c. Apply heat to areas of high surface heat transfer including the underarms, sides of the chest wall, the neck and groin; • d. Place the patient in a sleeping bag and provide close skin-to-skin contact with a warm body. • The patient should not be placed in a sleeping bag with another individual who is hypothermic.
e. Consider a warm shower or a warm bath for the patient, if he or she is alert and mobile; and • f. Mild exercise, • such as walking or stepping up and down on an object, will produce heat and may be helpful. This should only be conducted after the patient is dry and has been stable for at least 30 minutes.
D. Treatment for Moderate toSevere Hypothermia with Signs of Life: • 1. Treat patients who are hypothermic very gently • 2. Obtain a core temperature as trained and authorized.
3. Treat the patient as the same as in mild hypothermia with the following exceptions: • a. Do not allow the patient to sit or stand until rewarmed (do not put in shower or bath). • b. Do not give the patient oral fluids or food. • c. Do not attempt to increase heat production through exercise, including walking.
4. Reassess the patient’s physical status periodically. • 5. Transfer to a medical facility as soon as possible.
E. Treatment for Severe Hypothermia with No Life Signs: • 1. Treat as above. Handle very carefully. • 2. Check for respiration and pulse for 60 seconds.
3. If the patient is not breathing and has no pulse, give 3 minutes of ventilation Recheck for respiration and pulse for a further 60 seconds..4. If the patient still is not breathing and has no pulse and there are no contraindications,(as above) 5. Start chest compressions ONLY IF the patient will not receive definitive care within three hours
3. Use mouth-to-mask breathing or bag and valve with oxygen when giving ventilations. • Care must be taken not to hyperventilate the patient as hypocarbia can reduce the threshold for ventricular fibrillation in the cold heart. • BVM @ 6 BPM • Face Mask @ 12 BPM
4. If the rescuers are authorized to use an automated external defibrillator and the device states that shocks are indicated, • one set of three stacked shocks should be delivered. • If the core temperature of the patient cannot be determined or is above 86 °F (30 °C), treat the patient as if nonnothermic. • If the patient’s core temperature is below 86 °F (30 °C), discontinue use of the AED after the initial three shocks until the patient’s core temperature has reached 86 °F (30 °C).
5. If CPR has been provided in conjunction with rewarming techniques for more than 30 minutes without the return of spontaneous pulse (checked for 60 sec.)or respiration, contact the base physician for recommendations. • If contact with a physician is not possible, Emergency Medical Technicians may consider terminating the resuscitation in 60 minutes in accordance with AS 18.08.089 and local protocols.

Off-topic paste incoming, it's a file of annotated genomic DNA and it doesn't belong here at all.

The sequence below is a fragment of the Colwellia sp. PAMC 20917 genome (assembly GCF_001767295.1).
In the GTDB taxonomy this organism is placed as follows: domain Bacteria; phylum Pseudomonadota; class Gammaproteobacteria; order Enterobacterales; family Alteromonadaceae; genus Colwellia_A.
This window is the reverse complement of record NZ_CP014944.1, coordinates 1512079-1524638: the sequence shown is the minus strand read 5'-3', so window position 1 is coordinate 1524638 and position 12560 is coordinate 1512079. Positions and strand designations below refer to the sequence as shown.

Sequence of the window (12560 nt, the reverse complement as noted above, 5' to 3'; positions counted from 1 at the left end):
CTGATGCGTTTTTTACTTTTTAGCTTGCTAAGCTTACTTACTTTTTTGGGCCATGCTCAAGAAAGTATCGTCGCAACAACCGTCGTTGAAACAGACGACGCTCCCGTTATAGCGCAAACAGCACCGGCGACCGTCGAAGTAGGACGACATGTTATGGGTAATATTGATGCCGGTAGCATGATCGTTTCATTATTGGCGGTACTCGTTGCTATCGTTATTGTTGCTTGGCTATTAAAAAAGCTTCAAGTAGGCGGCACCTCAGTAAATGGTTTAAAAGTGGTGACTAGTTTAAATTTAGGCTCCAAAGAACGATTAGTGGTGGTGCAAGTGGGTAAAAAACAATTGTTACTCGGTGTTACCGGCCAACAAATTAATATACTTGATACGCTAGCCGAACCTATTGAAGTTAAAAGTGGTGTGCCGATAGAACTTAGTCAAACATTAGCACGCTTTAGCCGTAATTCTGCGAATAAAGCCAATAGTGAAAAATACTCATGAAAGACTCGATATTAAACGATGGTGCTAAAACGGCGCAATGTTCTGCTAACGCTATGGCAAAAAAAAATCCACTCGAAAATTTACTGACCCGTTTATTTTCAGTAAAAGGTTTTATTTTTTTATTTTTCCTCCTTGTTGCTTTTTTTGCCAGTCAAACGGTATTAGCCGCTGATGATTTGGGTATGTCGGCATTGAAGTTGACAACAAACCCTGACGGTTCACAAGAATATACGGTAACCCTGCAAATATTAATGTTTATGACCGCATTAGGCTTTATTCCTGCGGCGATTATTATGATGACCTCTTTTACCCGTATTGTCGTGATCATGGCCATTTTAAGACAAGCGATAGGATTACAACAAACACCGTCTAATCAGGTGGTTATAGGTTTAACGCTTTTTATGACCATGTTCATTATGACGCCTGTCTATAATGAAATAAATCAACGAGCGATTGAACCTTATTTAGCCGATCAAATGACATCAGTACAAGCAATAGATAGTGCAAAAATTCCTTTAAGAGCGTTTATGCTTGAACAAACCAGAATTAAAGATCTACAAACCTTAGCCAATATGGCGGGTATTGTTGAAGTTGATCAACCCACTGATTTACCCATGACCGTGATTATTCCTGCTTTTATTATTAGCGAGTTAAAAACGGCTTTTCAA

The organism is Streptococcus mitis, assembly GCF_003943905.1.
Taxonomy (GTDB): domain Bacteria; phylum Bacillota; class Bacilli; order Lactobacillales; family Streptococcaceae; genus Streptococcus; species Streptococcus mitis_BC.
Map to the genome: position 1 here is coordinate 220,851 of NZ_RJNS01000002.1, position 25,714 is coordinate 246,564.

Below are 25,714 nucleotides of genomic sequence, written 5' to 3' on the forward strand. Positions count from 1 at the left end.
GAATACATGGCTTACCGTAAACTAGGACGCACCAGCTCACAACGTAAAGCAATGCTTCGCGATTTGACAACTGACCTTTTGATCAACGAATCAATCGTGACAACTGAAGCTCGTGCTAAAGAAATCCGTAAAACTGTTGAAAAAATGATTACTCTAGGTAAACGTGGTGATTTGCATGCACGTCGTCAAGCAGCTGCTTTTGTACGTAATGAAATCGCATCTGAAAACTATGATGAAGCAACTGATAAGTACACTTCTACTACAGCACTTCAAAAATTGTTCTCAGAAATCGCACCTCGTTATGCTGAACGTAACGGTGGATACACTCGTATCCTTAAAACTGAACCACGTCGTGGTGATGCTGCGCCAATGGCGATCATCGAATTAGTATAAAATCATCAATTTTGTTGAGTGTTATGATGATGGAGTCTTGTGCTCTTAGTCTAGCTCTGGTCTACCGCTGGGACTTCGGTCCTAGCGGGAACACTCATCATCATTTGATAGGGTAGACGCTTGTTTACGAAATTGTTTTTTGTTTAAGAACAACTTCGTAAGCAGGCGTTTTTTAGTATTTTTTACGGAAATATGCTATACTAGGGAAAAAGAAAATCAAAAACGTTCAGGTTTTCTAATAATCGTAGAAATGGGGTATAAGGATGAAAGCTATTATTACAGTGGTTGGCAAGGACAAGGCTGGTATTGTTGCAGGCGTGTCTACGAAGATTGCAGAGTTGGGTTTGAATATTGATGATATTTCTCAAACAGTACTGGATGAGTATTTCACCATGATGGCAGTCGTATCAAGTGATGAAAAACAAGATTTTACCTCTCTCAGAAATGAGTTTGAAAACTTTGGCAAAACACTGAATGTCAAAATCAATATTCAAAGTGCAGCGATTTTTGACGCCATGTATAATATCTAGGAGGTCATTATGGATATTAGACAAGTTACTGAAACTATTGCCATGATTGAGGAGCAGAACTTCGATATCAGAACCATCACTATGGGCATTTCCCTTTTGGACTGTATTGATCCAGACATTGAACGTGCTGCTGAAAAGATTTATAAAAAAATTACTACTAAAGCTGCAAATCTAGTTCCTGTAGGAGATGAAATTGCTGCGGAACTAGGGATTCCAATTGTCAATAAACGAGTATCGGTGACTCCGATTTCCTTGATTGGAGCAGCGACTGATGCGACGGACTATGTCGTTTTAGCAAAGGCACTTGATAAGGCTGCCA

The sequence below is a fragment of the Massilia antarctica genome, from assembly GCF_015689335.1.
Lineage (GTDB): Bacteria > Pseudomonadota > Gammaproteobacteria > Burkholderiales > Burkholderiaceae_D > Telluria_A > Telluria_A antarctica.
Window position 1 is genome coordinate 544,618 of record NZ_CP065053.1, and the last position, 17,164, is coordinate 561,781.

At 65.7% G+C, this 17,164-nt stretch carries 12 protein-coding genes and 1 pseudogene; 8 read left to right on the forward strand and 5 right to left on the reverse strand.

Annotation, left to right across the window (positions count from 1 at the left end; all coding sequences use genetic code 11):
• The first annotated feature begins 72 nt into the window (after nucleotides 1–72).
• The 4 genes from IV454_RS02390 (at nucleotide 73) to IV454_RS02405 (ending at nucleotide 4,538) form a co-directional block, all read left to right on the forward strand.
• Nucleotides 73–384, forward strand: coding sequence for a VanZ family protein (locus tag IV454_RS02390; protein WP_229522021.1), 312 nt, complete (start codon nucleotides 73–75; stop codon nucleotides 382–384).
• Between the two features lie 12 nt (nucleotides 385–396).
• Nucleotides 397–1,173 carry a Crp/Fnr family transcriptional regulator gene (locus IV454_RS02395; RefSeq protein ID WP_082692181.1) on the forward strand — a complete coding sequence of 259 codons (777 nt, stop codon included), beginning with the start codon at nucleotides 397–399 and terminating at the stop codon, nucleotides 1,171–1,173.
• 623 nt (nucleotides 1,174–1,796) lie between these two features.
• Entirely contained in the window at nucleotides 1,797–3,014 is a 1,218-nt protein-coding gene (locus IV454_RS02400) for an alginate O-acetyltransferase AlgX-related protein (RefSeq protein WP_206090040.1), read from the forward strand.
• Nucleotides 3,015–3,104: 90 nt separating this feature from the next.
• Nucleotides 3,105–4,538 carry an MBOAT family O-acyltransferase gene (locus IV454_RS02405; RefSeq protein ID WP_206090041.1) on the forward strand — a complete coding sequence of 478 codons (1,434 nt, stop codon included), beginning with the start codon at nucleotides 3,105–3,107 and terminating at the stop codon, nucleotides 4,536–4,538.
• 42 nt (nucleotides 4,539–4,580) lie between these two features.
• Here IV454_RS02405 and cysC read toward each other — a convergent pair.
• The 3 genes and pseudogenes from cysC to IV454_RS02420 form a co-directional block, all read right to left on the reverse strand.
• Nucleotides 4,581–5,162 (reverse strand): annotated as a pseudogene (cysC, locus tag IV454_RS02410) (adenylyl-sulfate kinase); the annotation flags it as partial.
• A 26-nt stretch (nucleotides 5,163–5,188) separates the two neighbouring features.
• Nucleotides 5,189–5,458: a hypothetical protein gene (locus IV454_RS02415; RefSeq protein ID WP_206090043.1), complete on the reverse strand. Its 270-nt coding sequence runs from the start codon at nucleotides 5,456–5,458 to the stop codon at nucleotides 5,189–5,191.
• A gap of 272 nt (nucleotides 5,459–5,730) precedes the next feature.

6. IV Therapy -EMT II & Higher • a. Indications for IVs are the same for mildly hypothermic patients as they are for normothermic patients. • b. Most hypothermic patients are volume depleted and may require aggressive fluid resuscitation. • c. Do not delay transport, communications, or other therapy by taking a long time to start an IV. IVs are difficult to start in cold patients.
d. The recommended fluid for rehydration is normal saline. Bolus therapy is preferred to continuous drip. Give the patient a 250 cc bolus then either saline lock the IV (preferred) or decrease the fluid to TKO. Additional boluses can be delivered as needed to moderate underlying tachycardia. • e. IVs should be heated to approximately 104° - 108° F (40°— 42° C), when possible, but should be no colder than the patient’s core temperature.
7. Medications: • a. Indications for medications are the same for mildly hypothermic patients as they are for nonnothermic patients. • b. Medications are inefficient and poorly metabolized in the moderate-to-severely hypothermic patient. In addition, due to delayed metabolism, medications given in normal therapeutic doses to severely hypothermic patients can result in toxicity when the patient is rewarmed.
Advanced airway devices: The indications and contraindications for advanced airway devices are the same in both the hypothermic and the warm patient. • The patient should be adequately ventilated and pre-oxygenated for 3 minutes prior to the intubation attempt. Intubation should only be attempted under optimum conditions by skilled personnel. Avoid hyperventilation in the hypothermic patient.
EMT-III/MICP • Apply Cardiac Monitor • If the patient is in VF, one series of defibrillation attempts is reasonable • If successful, transport to the nearest medical facility. • If unsuccessful and the pt core temp is below 86, transport without further attempts • Start CPR and active re-warming • If pt core temp is above 86 follow AHA ACLS guidelines
HYPOTHERMIASmall/Bush Clinic • A. The extent of the evaluation and treatment in small/bush clinics is defined by the training of the personnel and the available equipment. • Immediate use of Forced Air warming is indicated on all patients.
B. For transfer to a higher level medical facility, the patient must be stabilized in the clinic rather than transferred as an unstable patient. If the patient requires CPR or is otherwise unstable, send the necessary equipment and trained personnel to the clinic, if not already there, to stabilize the patient for transfer to a higher level medical facility. This includes starting an IV, administration of oxygen, and use of a cardiac monitor
C. Once the rewarming process has started in the clinic, it should be continued until transfer is possible and appropriate or the patient recovers.
Cold Water Near Drowning • General Points • A. The use of personal floatation devices with thermal protection should be mandatory for emergency responders ANYTIME they work in, on or near the water.